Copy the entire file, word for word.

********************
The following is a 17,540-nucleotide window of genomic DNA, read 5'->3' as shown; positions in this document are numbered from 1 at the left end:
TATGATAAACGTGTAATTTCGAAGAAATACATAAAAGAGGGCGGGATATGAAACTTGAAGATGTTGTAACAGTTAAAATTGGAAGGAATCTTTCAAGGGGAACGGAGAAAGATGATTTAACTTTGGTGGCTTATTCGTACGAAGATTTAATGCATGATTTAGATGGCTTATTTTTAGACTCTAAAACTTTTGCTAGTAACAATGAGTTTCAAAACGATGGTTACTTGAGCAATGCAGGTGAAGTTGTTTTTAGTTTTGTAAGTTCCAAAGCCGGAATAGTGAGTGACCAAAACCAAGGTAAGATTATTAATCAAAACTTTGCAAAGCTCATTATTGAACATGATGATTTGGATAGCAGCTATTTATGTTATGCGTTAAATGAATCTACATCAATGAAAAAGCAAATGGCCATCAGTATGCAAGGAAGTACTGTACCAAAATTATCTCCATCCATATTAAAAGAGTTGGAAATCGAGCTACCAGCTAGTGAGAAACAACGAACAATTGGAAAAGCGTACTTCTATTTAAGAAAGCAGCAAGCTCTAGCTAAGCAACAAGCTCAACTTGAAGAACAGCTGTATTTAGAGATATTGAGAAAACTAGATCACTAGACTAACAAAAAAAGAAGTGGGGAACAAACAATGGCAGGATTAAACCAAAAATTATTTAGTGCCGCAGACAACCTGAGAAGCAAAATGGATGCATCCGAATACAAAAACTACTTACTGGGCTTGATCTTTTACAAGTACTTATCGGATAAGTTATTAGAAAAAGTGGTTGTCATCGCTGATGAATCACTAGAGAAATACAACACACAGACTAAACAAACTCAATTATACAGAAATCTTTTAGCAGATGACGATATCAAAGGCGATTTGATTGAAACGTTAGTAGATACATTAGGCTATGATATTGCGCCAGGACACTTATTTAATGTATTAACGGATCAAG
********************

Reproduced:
The following is a 17,540-nucleotide window of genomic DNA, read 5'->3' as shown; positions in this document are numbered from 1 at the left end:
TATGATAAACGTGTAATTTCGAAGAAATACATAAAAGAGGGCGGGATATGAAACTTGAAGATGTTGTAACAGTTAAAATTGGAAGGAATCTTTCAAGGGGAACGGAGAAAGATGATTTAACTTTGGTGGCTTATTCGTACGAAGATTTAATGCATGATTTAGATGGCTTATTTTTAGACTCTAAAACTTTTGCTAGTAACAATGAGTTTCAAAACGATGGTTACTTGAGCAATGCAGGTGAAGTTGTTTTTAGTTTTGTAAGTTCCAAAGCCGGAATAGTGAGTGACCAAAACCAAGGTAAGATTATTAATCAAAACTTTGCAAAGCTCATTATTGAACATGATGATTTGGATAGCAGCTATTTATGTTATGCGTTAAATGAATCTACATCAATGAAAAAGCAAATGGCCATCAGTATGCAAGGAAGTACTGTACCAAAATTATCTCCATCCATATTAAAAGAGTTGGAAATCGAGCTACCAGCTAGTGAGAAACAACGAACAATTGGAAAAGCGTACTTCTATTTAAGAAAGCAGCAAGCTCTAGCTAAGCAACAAGCTCAACTTGAAGAACAGCTGTATTTAGAGATATTGAGAAAACTAGATCACTAGACTAACAAAAAAAGAAGTGGGGAACAAACAATGGCAGGATTAAACCAAAAATTATTTAGTGCCGCAGACAACCTGAGAAGCAAAATGGATGCATCCGAATACAAAAACTACTTACTGGGCTTGATCTTTTACAAGTACTTATCGGATAAGTTATTAGAAAAAGTGGTTGTCATCGCTGATGAATCACTAGAGAAATACAACACACAGACTAAACAAACTCAATTATACAGAAATCTTTTAGCAGATGACGATATCAAAGGCGATTTGATTGAAACGTTAGTAGATACATTAGGCTATGATATTGCGCCAGGACACTTATTTAATGTATTAACGGATCAAG